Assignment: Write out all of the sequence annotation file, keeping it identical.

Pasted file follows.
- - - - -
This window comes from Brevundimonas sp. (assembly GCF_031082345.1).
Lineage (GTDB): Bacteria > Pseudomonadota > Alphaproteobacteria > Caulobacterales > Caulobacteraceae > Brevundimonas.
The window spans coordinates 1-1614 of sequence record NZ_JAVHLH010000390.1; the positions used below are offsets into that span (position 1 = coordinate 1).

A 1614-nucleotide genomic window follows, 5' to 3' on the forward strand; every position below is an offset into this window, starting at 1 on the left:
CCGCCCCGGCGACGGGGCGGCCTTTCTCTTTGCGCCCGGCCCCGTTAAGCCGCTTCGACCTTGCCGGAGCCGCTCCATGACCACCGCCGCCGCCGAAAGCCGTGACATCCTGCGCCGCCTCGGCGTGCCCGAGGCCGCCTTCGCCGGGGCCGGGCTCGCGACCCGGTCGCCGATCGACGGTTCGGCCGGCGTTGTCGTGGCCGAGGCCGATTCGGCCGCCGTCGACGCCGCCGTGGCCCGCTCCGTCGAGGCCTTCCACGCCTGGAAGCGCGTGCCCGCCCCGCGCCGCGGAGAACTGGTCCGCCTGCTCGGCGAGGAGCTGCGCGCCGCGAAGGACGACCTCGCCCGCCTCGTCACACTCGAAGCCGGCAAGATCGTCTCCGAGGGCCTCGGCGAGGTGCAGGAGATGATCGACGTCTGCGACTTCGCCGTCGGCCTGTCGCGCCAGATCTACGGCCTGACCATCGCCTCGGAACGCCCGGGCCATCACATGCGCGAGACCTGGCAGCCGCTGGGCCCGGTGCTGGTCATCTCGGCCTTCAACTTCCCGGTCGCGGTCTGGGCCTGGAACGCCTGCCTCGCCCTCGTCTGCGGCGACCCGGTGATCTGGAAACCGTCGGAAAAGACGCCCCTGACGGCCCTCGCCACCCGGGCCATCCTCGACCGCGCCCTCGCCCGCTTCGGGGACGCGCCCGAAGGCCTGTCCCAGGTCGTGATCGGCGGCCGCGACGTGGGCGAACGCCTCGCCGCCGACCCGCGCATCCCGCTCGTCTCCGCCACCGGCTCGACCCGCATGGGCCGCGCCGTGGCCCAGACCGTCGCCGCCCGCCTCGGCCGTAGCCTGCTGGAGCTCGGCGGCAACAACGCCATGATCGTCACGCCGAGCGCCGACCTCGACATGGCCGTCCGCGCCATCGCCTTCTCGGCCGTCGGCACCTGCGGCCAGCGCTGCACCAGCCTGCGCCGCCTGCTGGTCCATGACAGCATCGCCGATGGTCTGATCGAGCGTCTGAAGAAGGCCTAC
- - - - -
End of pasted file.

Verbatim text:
This window comes from Brevundimonas sp. (assembly GCF_031082345.1).
Lineage (GTDB): Bacteria > Pseudomonadota > Alphaproteobacteria > Caulobacterales > Caulobacteraceae > Brevundimonas.
The window spans coordinates 1-1614 of sequence record NZ_JAVHLH010000390.1; the positions used below are offsets into that span (position 1 = coordinate 1).

A 1614-nucleotide genomic window follows, 5' to 3' on the forward strand; every position below is an offset into this window, starting at 1 on the left:
CCGCCCCGGCGACGGGGCGGCCTTTCTCTTTGCGCCCGGCCCCGTTAAGCCGCTTCGACCTTGCCGGAGCCGCTCCATGACCACCGCCGCCGCCGAAAGCCGTGACATCCTGCGCCGCCTCGGCGTGCCCGAGGCCGCCTTCGCCGGGGCCGGGCTCGCGACCCGGTCGCCGATCGACGGTTCGGCCGGCGTTGTCGTGGCCGAGGCCGATTCGGCCGCCGTCGACGCCGCCGTGGCCCGCTCCGTCGAGGCCTTCCACGCCTGGAAGCGCGTGCCCGCCCCGCGCCGCGGAGAACTGGTCCGCCTGCTCGGCGAGGAGCTGCGCGCCGCGAAGGACGACCTCGCCCGCCTCGTCACACTCGAAGCCGGCAAGATCGTCTCCGAGGGCCTCGGCGAGGTGCAGGAGATGATCGACGTCTGCGACTTCGCCGTCGGCCTGTCGCGCCAGATCTACGGCCTGACCATCGCCTCGGAACGCCCGGGCCATCACATGCGCGAGACCTGGCAGCCGCTGGGCCCGGTGCTGGTCATCTCGGCCTTCAACTTCCCGGTCGCGGTCTGGGCCTGGAACGCCTGCCTCGCCCTCGTCTGCGGCGACCCGGTGATCTGGAAACCGTCGGAAAAGACGCCCCTGACGGCCCTCGCCACCCGGGCCATCCTCGACCGCGCCCTCGCCCGCTTCGGGGACGCGCCCGAAGGCCTGTCCCAGGTCGTGATCGGCGGCCGCGACGTGGGCGAACGCCTCGCCGCCGACCCGCGCATCCCGCTCGTCTCCGCCACCGGCTCGACCCGCATGGGCCGCGCCGTGGCCCAGACCGTCGCCGCCCGCCTCGGCCGTAGCCTGCTGGAGCTCGGCGGCAACAACGCCATGATCGTCACGCCGAGCGCCGACCTCGACATGGCCGTCCGCGCCATCGCCTTCTCGGCCGTCGGCACCTGCGGCCAGCGCTGCACCAGCCTGCGCCGCCTGCTGGTCCATGACAGCATCGCCGATGGTCTGATCGAGCGTCTGAAGAAGGCCTAC